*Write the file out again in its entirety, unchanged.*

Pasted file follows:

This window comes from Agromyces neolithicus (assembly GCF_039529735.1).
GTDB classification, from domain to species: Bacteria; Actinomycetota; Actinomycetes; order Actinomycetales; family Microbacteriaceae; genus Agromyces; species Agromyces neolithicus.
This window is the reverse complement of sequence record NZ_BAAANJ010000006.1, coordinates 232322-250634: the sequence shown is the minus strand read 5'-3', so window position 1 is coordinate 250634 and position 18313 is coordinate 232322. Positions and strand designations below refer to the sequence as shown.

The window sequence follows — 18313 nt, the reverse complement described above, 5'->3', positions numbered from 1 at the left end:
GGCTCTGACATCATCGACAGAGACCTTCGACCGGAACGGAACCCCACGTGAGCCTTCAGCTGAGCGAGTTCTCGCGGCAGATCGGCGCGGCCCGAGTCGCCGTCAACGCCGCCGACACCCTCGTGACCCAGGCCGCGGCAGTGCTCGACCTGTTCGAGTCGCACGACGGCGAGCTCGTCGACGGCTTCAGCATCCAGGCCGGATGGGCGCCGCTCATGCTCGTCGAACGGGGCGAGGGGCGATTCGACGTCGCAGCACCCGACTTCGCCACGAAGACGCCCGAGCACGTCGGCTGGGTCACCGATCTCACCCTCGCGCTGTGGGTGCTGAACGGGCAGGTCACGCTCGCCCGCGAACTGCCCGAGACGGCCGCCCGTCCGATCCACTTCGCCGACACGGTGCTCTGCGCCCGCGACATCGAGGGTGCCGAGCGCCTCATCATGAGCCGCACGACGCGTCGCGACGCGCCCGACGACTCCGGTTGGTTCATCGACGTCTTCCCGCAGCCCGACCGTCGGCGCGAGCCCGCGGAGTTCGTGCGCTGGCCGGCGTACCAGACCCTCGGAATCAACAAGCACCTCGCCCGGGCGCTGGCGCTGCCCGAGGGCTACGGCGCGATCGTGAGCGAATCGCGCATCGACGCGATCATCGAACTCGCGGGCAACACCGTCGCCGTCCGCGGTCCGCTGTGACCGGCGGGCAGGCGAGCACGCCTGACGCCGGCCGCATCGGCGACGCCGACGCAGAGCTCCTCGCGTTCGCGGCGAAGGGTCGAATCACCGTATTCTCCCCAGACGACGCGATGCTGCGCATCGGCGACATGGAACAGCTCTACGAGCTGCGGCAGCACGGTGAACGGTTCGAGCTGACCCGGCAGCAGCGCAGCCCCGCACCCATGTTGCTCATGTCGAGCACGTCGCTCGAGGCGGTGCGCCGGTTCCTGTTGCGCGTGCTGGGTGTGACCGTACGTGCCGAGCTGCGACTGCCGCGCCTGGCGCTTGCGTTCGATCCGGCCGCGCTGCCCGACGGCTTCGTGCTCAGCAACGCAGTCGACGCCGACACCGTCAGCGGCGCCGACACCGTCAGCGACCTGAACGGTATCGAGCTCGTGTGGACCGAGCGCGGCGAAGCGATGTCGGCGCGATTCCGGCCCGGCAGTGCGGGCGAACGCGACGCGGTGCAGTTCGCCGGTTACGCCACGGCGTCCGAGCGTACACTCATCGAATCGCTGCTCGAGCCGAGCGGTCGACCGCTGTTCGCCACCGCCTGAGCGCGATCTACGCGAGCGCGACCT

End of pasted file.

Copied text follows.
This window comes from Agromyces neolithicus (assembly GCF_039529735.1).
GTDB classification, from domain to species: Bacteria; Actinomycetota; Actinomycetes; order Actinomycetales; family Microbacteriaceae; genus Agromyces; species Agromyces neolithicus.
This window is the reverse complement of sequence record NZ_BAAANJ010000006.1, coordinates 232322-250634: the sequence shown is the minus strand read 5'-3', so window position 1 is coordinate 250634 and position 18313 is coordinate 232322. Positions and strand designations below refer to the sequence as shown.

The window sequence follows — 18313 nt, the reverse complement described above, 5'->3', positions numbered from 1 at the left end:
GGCTCTGACATCATCGACAGAGACCTTCGACCGGAACGGAACCCCACGTGAGCCTTCAGCTGAGCGAGTTCTCGCGGCAGATCGGCGCGGCCCGAGTCGCCGTCAACGCCGCCGACACCCTCGTGACCCAGGCCGCGGCAGTGCTCGACCTGTTCGAGTCGCACGACGGCGAGCTCGTCGACGGCTTCAGCATCCAGGCCGGATGGGCGCCGCTCATGCTCGTCGAACGGGGCGAGGGGCGATTCGACGTCGCAGCACCCGACTTCGCCACGAAGACGCCCGAGCACGTCGGCTGGGTCACCGATCTCACCCTCGCGCTGTGGGTGCTGAACGGGCAGGTCACGCTCGCCCGCGAACTGCCCGAGACGGCCGCCCGTCCGATCCACTTCGCCGACACGGTGCTCTGCGCCCGCGACATCGAGGGTGCCGAGCGCCTCATCATGAGCCGCACGACGCGTCGCGACGCGCCCGACGACTCCGGTTGGTTCATCGACGTCTTCCCGCAGCCCGACCGTCGGCGCGAGCCCGCGGAGTTCGTGCGCTGGCCGGCGTACCAGACCCTCGGAATCAACAAGCACCTCGCCCGGGCGCTGGCGCTGCCCGAGGGCTACGGCGCGATCGTGAGCGAATCGCGCATCGACGCGATCATCGAACTCGCGGGCAACACCGTCGCCGTCCGCGGTCCGCTGTGACCGGCGGGCAGGCGAGCACGCCTGACGCCGGCCGCATCGGCGACGCCGACGCAGAGCTCCTCGCGTTCGCGGCGAAGGGTCGAATCACCGTATTCTCCCCAGACGACGCGATGCTGCGCATCGGCGACATGGAACAGCTCTACGAGCTGCGGCAGCACGGTGAACGGTTCGAGCTGACCCGGCAGCAGCGCAGCCCCGCACCCATGTTGCTCATGTCGAGCACGTCGCTCGAGGCGGTGCGCCGGTTCCTGTTGCGCGTGCTGGGTGTGACCGTACGTGCCGAGCTGCGACTGCCGCGCCTGGCGCTTGCGTTCGATCCGGCCGCGCTGCCCGACGGCTTCGTGCTCAGCAACGCAGTCGACGCCGACACCGTCAGCGGCGCCGACACCGTCAGCGACCTGAACGGTATCGAGCTCGTGTGGACCGAGCGCGGCGAAGCGATGTCGGCGCGATTCCGGCCCGGCAGTGCGGGCGAACGCGACGCGGTGCAGTTCGCCGGTTACGCCACGGCGTCCGAGCGTACACTCATCGAATCGCTGCTCGAGCCGAGCGGTCGACCGCTGTTCGCCACCGCCTGAGCGCGATCTACGCGAGCGCGACCT